Our largest outreach event of the year is our annual Fossil Fair. Unlike most club/society annual events that are held in the same place every year, our Fossil Fair moves around the state to different venues, allowing underserved communities the opportunity to experience paleontology and fossils up close and personal – sometimes for the first time in their lives. Our members exhibit fossils from their own collections, answering questions and interacting with the public on a one-on-one basis. Our partners from the Smithsonian, Aurora Fossil Museum, folks from the Schiele and from Appalachian State, etc. also frequently attend and provide fossil identification and education to club members and the public, while in turn, these visiting experts gain information on fossils discovered in NC. The public is encouraged to bring in things that they have found to be identified. Educational speakers make presentations on topics of interest throughout the day. All of these events and activities are lots of fun for all ages!
The NCFC really shines when it comes to club-originated publishing. Three fossil identification guides authored by two club members have been available since 1994. Presently, fifteen club members are assisting editor Richard Chandler in writing Volumes I – IV of Fossils of North Carolina, currently in press. These books are the culmination of 15 years of ongoing effort, photography, and research – and are on par with many professional publications. Volumes I, II, and III have already been released, with Volume IV hopefully coming out in early 2017.
We also partner with the professional paleontological community. The Smithsonian, NC State, and others have benefited greatly from the thousands of specimens NCFC members have donated over the years. Becky and Frank Hyne and Pete Harmatuk were honored in a ceremony by the Smithsonian for their extensive donations, and innumerable publications based on these specimens and those donated by many other club members have been written. Club members Becky Hyne, Pete Harmatuk, Mike Milton, Judy Schneider, Vince Schneider, and Bob and Judi Mefford all have had one or more species named for them. Several club members are also active researchers who assist and collaborate with professional paleontologists. A number of members have co-authored papers that have been published in peer-reviewed journals. Members Gerald R. Case, Peter J. Harmatuk, and Peter LeGrand Smith received the Strimple Award given by the Paleontological Society – the highest award an amateur can receive. In addition, we frequently donate money to aid in research, travel, or to other needs of our professional affiliates.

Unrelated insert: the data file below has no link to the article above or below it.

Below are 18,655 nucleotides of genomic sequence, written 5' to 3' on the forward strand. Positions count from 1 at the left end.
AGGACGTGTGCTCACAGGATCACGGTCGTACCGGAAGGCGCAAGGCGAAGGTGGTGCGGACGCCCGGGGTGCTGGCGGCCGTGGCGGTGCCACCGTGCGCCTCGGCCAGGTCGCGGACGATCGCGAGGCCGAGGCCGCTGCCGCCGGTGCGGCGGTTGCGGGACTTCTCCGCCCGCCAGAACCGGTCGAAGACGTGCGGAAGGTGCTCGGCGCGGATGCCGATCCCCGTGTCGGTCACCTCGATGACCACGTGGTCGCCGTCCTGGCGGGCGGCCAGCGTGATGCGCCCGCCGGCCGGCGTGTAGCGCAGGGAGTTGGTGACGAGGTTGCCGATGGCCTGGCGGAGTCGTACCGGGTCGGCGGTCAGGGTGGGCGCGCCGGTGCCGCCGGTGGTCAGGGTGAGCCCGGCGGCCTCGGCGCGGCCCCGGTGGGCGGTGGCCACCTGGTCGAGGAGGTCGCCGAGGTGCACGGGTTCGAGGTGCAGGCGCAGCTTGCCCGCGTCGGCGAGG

Last but not least… Collecting in the field is what got most fossil clubs/societies going and the NCFC is no exception. We have two organized collecting seasons, Spring (lasting from mid-March to early June) and Fall (lasting from late September to early December). Intrepid individuals within the club collect all year round. Due to all the rain and groundcover in North Carolina, most collecting is done in quarries and along creeks and rivers. The majority of these are in-state single day trips, but occasionally we venture further afield, to South Carolina, Maryland, Pennsylvania, New York, Alabama, Florida, Arkansas, Kentucky, Indiana, Illinois, and Ohio. Once a year or so we head out west to Texas, Arizona, Utah, Colorado, or the like.
Our hobby, beyond being a fascinating one, adds to the body of knowledge we have about our planet and its history, instilling in us a sense of responsibility as well as a zeal to collect. As do other clubs/societies, we strongly believe that educated responsible amateurs can contribute greatly to the field of paleontology. North Carolina is unique in having strata dating from the Ediacaran to the Pleistocene – a span of 525 million years. We are uniquely positioned to be the eyes and ears of the professionals in the field, with the time invested and the experience in our respective areas to make a real difference and bring to light many specimens that otherwise would deteriorate to dust and be lost to science forever.
What are we waiting for? Time to get back in the field!
To learn more:
Visit the club website at http://www.ncfossilclub.org/